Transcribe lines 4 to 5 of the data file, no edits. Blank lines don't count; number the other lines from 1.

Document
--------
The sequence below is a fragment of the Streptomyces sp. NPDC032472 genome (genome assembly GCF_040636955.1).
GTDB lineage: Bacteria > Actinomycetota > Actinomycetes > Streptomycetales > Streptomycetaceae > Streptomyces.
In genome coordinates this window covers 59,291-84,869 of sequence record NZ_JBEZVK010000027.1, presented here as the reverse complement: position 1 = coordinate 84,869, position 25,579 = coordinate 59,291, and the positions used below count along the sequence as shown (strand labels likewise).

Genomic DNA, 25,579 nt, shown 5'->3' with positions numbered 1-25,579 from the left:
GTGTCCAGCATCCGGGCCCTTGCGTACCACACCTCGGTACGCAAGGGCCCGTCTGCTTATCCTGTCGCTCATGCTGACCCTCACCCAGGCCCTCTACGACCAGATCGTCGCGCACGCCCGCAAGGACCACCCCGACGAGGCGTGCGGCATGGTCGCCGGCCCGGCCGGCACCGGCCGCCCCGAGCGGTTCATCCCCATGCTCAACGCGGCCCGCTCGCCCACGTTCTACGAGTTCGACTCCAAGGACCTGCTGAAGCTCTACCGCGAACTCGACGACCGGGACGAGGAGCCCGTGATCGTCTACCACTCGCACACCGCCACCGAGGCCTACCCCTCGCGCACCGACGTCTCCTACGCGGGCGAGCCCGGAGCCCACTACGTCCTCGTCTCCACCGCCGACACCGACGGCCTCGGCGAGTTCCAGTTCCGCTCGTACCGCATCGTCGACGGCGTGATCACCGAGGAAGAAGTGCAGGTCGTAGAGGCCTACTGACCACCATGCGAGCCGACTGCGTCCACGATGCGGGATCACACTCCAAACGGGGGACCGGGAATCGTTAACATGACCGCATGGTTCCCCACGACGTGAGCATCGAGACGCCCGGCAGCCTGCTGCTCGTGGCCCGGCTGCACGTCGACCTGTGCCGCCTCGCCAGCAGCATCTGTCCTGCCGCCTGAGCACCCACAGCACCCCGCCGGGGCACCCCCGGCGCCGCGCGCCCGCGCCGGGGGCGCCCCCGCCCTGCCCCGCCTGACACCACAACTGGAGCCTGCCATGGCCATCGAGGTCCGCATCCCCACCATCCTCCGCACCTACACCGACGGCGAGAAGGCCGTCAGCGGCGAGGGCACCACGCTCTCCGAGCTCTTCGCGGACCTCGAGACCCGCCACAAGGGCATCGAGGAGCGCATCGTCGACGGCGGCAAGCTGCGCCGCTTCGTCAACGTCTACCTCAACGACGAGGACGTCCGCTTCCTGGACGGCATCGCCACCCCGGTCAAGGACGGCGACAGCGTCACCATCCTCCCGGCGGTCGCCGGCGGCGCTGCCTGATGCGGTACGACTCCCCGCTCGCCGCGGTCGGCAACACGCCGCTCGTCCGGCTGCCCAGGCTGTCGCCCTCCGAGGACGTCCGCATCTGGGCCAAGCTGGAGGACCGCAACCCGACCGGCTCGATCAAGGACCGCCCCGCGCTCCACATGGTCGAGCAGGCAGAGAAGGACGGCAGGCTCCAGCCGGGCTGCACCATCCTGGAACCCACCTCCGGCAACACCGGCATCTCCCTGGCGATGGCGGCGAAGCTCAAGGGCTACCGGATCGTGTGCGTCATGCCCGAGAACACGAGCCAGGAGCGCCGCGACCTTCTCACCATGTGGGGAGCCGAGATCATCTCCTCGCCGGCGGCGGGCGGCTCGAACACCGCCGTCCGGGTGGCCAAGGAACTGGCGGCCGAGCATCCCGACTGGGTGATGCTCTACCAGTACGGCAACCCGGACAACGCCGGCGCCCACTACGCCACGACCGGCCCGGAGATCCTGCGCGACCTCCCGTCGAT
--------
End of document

Genomic DNA, 25,579 nt, shown 5'->3' with positions numbered 1-25,579 from the left:
GTGTCCAGCATCCGGGCCCTTGCGTACCACACCTCGGTACGCAAGGGCCCGTCTGCTTATCCTGTCGCTCATGCTGACCCTCACCCAGGCCCTCTACGACCAGATCGTCGCGCACGCCCGCAAGGACCACCCCGACGAGGCGTGCGGCATGGTCGCCGGCCCGGCCGGCACCGGCCGCCCCGAGCGGTTCATCCCCATGCTCAACGCGGCCCGCTCGCCCACGTTCTACGAGTTCGACTCCAAGGACCTGCTGAAGCTCTACCGCGAACTCGACGACCGGGACGAGGAGCCCGTGATCGTCTACCACTCGCACACCGCCACCGAGGCCTACCCCTCGCGCACCGACGTCTCCTACGCGGGCGAGCCCGGAGCCCACTACGTCCTCGTCTCCACCGCCGACACCGACGGCCTCGGCGAGTTCCAGTTCCGCTCGTACCGCATCGTCGACGGCGTGATCACCGAGGAAGAAGTGCAGGTCGTAGAGGCCTACTGACCACCATGCGAGCCGACTGCGTCCACGATGCGGGATCACACTCCAAACGGGGGACCGGGAATCGTTAACATGACCGCATGGTTCCCCACGACGTGAGCATCGAGACGCCCGGCAGCCTGCTGCTCGTGGCCCGGCTGCACGTCGACCTGTGCCGCCTCGCCAGCAGCATCTGTCCTGCCGCCTGAGCACCCACAGCACCCCGCCGGGGCACCCCCGGCGCCGCGCGCCCGCGCCGGGGGCGCCCCCGCCCTGCCCCGCCTGACACCACAACTGGAGCCTGCCATGGCCATCGAGGTCCGCATCCCCACCATCCTCCGCACCTACACCGACGGCGAGAAGGCCGTCAGCGGCGAGGGCACCACGCTCTCCGAGCTCTTCGCGGACCTCGAGACCCGCCACAAGGGCATCGAGGAGCGCATCGTCGACGGCGGCAAGCTGCGCCGCTTCGTCAACGTCTACCTCAACGACGAGGACGTCCGCTTCCTGGACGGCATCGCCACCCCGGTCAAGGACGGCGACAGCGTCACCATCCTCCCGGCGGTCGCCGGCGGCGCTGCCTGATGCGGTACGACTCCCCGCTCGCCGCGGTCGGCAACACGCCGCTCGTCCGGCTGCCCAGGCTGTCGCCCTCCGAGGACGTCCGCATCTGGGCCAAGCTGGAGGACCGCAACCCGACCGGCTCGATCAAGGACCGCCCCGCGCTCCACATGGTCGAGCAGGCAGAGAAGGACGGCAGGCTCCAGCCGGGCTGCACCATCCTGGAACCCACCTCCGGCAACACCGGCATCTCCCTGGCGATGGCGGCGAAGCTCAAGGGCTACCGGATCGTGTGCGTCATGCCCGAGAACACGAGCCAGGAGCGCCGCGACCTTCTCACCATGTGGGGAGCCGAGATCATCTCCTCGCCGGCGGCGGGCGGCTCGAACACCGCCGTCCGGGTGGCCAAGGAACTGGCGGCCGAGCATCCCGACTGGGTGATGCTCTACCAGTACGGCAACCCGGACAACGCCGGCGCCCACTACGCCACGACCGGCCCGGAGATCCTGCGCGACCTCCCGTCGAT